In conclusion, the increase in utility automation is not so much innovation as it is a continuation of the historic utility practice of the economic substitution of lower cost technology for the ever increasing cost of labor.  The 1978 change in federal law led to the growth of ISOs and bulk power markets, but did not reach down to the distribution level, perhaps of the lack of non-utility industrial support.  The growth in rooftop PV will provide the incentives for expanding the real time markets down the distribution grid to retail consumers.  Though computers indeed have gone from 1.0 (vacuum tubes), to 2.0 (transistors), to 3.0 (integrated circuits), I don’t see the current changes proposed for utilities to be much more than following the competition between labor costs and automation costs.  We are still Utility 1.X, not Utility 2.0.



[1] Supervisory Control And Data Acquisition.

[2] Public Utility Holding Company Act of 1935

[3] Public Utility Regulatory Policies Act of 1978

[4] Independent System Operator

[6] A draft of this paper is available for free download on my web page, www.LivelyUtility.com

Load Profiles and Unscheduled Flows of Electricity

In response to my earlier comments about a Fox News article equating decoupling with socialism, I received a question about time of use rate making and how my comments regarding unscheduled flows of electricity picked on small utilities. My response follows.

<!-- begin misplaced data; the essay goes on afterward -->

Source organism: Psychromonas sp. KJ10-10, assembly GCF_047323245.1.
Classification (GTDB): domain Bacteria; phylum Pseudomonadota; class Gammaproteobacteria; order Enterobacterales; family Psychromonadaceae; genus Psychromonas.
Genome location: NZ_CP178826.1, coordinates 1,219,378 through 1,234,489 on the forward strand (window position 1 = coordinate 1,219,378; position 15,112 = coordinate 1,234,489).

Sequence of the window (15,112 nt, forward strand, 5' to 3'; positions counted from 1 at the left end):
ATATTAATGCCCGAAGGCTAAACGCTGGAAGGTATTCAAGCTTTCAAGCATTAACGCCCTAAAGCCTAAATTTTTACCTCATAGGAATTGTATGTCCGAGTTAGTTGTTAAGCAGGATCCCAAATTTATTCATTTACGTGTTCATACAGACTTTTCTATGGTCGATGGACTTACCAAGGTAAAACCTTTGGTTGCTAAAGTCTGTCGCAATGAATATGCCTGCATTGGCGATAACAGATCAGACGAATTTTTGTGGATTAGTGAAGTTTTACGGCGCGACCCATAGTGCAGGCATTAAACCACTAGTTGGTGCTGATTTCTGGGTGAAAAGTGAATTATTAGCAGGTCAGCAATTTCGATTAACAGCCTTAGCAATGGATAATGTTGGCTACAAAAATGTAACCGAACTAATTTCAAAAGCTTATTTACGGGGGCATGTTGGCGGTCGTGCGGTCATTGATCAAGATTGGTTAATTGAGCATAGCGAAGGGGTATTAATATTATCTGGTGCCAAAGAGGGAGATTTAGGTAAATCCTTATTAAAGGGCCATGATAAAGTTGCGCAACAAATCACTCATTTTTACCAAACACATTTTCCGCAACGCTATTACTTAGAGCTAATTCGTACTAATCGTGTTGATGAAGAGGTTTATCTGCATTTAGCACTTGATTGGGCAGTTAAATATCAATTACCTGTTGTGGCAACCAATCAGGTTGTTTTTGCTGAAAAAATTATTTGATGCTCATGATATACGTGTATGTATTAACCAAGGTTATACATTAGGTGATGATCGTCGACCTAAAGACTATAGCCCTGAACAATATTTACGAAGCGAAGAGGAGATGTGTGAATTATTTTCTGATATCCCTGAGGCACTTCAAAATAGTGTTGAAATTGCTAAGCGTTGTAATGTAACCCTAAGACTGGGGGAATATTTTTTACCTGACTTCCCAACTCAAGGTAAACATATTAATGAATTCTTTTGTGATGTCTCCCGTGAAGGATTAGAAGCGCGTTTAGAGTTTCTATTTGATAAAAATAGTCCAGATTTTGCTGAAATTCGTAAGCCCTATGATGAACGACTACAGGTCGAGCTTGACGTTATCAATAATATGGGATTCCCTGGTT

Most utilities group customers by their consumption patterns. You are grouped with McMansions and with hovels. Not because you have the same consumption, but the same pattern. Let’s say that a McMansion uses 10 times the energy that you use each month. Then, if you look at the consumption for the period defined as “on peak”, the McMansion will use about 10 times the amount of electricity that you use “on peak”. Similarly during any other well defined period. TOU pricing will not differentiate your average price from his average price, or at least not much.